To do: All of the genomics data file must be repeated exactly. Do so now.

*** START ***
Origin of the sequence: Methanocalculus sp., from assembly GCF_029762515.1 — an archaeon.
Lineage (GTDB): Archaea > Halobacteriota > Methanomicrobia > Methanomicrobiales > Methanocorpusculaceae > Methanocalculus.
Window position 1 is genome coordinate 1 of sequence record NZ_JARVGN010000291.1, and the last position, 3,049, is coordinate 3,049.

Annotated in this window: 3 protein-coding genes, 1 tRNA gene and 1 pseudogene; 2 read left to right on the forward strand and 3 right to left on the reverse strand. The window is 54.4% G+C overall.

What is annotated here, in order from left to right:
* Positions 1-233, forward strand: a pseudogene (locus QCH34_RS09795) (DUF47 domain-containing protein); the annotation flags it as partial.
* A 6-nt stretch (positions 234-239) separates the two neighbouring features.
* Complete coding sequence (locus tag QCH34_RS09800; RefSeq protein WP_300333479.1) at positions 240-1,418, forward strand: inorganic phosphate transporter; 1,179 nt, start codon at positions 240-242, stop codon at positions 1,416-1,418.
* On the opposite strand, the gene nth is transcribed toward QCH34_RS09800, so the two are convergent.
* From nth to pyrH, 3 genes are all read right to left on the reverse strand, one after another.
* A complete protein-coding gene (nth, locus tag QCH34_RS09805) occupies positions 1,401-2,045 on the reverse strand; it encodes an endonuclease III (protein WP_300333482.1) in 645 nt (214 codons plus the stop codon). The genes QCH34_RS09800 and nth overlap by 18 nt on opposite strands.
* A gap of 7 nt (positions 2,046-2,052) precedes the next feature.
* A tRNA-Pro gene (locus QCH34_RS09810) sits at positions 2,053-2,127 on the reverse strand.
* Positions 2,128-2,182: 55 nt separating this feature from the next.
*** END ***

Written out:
Origin of the sequence: Methanocalculus sp., from assembly GCF_029762515.1 — an archaeon.
Lineage (GTDB): Archaea > Halobacteriota > Methanomicrobia > Methanomicrobiales > Methanocorpusculaceae > Methanocalculus.
Window position 1 is genome coordinate 1 of sequence record NZ_JARVGN010000291.1, and the last position, 3,049, is coordinate 3,049.

Annotated in this window: 3 protein-coding genes, 1 tRNA gene and 1 pseudogene; 2 read left to right on the forward strand and 3 right to left on the reverse strand. The window is 54.4% G+C overall.

What is annotated here, in order from left to right:
* Positions 1-233, forward strand: a pseudogene (locus QCH34_RS09795) (DUF47 domain-containing protein); the annotation flags it as partial.
* A 6-nt stretch (positions 234-239) separates the two neighbouring features.
* Complete coding sequence (locus tag QCH34_RS09800; RefSeq protein WP_300333479.1) at positions 240-1,418, forward strand: inorganic phosphate transporter; 1,179 nt, start codon at positions 240-242, stop codon at positions 1,416-1,418.
* On the opposite strand, the gene nth is transcribed toward QCH34_RS09800, so the two are convergent.
* From nth to pyrH, 3 genes are all read right to left on the reverse strand, one after another.
* A complete protein-coding gene (nth, locus tag QCH34_RS09805) occupies positions 1,401-2,045 on the reverse strand; it encodes an endonuclease III (protein WP_300333482.1) in 645 nt (214 codons plus the stop codon). The genes QCH34_RS09800 and nth overlap by 18 nt on opposite strands.
* A gap of 7 nt (positions 2,046-2,052) precedes the next feature.
* A tRNA-Pro gene (locus QCH34_RS09810) sits at positions 2,053-2,127 on the reverse strand.
* Positions 2,128-2,182: 55 nt separating this feature from the next.